Re: [dns-privacy] Benjamin Kaduk's Discuss on draft-ietf-dprive-bcp-op-08: (with DISCUSS and COMMENT)

Sara Dickinson <> Mon, 29 June 2020 16:47 UTC

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From: Sara Dickinson <>
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Date: Mon, 29 Jun 2020 17:47:18 +0100
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Subject: Re: [dns-privacy] Benjamin Kaduk's Discuss on draft-ietf-dprive-bcp-op-08: (with DISCUSS and COMMENT)
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> On 27 Jun 2020, at 00:08, Benjamin Kaduk <> wrote:
> Hi Sara,
> My apologies as well that the response has taken so long.  (As Éric noted,
> this landed right as the COVID-19 craziness started, and I haven't fully
> recovered yet.)

Thanks Ben, yes the timing wasn’t great :-(  

Trimmed response below to address just the outstanding issues.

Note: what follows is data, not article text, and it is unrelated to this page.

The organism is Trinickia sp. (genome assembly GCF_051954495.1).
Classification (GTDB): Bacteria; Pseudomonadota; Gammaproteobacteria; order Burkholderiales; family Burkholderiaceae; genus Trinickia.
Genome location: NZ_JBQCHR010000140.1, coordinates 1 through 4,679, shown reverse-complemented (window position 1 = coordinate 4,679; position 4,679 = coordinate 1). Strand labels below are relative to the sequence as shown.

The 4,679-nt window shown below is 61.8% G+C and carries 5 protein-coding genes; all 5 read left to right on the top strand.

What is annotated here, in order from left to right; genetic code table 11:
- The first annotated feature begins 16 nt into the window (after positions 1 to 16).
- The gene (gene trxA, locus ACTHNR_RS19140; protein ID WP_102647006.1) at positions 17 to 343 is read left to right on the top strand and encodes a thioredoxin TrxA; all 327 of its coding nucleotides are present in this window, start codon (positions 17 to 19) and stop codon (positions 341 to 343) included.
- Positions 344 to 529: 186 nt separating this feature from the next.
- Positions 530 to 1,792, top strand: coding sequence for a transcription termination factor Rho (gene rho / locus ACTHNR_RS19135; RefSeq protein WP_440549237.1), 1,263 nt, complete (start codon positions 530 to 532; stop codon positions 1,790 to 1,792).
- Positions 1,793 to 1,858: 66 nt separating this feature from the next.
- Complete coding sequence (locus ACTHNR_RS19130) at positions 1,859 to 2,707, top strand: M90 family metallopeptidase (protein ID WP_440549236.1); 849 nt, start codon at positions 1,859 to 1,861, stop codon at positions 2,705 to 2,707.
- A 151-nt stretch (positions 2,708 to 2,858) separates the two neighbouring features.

>>> [new discuss point]
>>> This is perhaps more a flaw in RFC 8310 than in this document, but I'd still
>>> like to discuss it: in Section 5.1.2 we read that:
>>>  When using DNS-over-TLS clients that select a 'Strict Privacy' usage
>>>  profile [RFC8310] (to mitigate the threat of active attack on the
>>>  client) require the ability to authenticate the DNS server.  To
>>>  enable this, DNS privacy services that offer DNS-over-TLS should
>>>  provide credentials in the form of either X.509 certificates
>>>  [RFC5280] or Subject Public Key Info (SPKI) pin sets [RFC8310].
>>> Authenticating the DoT server via X.509 certificate as described here and in
>>> RFC 8310 seesm to involve looking for an ADN in the certificate; however, I
>>> could not find any discussion of how to know what CA(s) or trust anchors to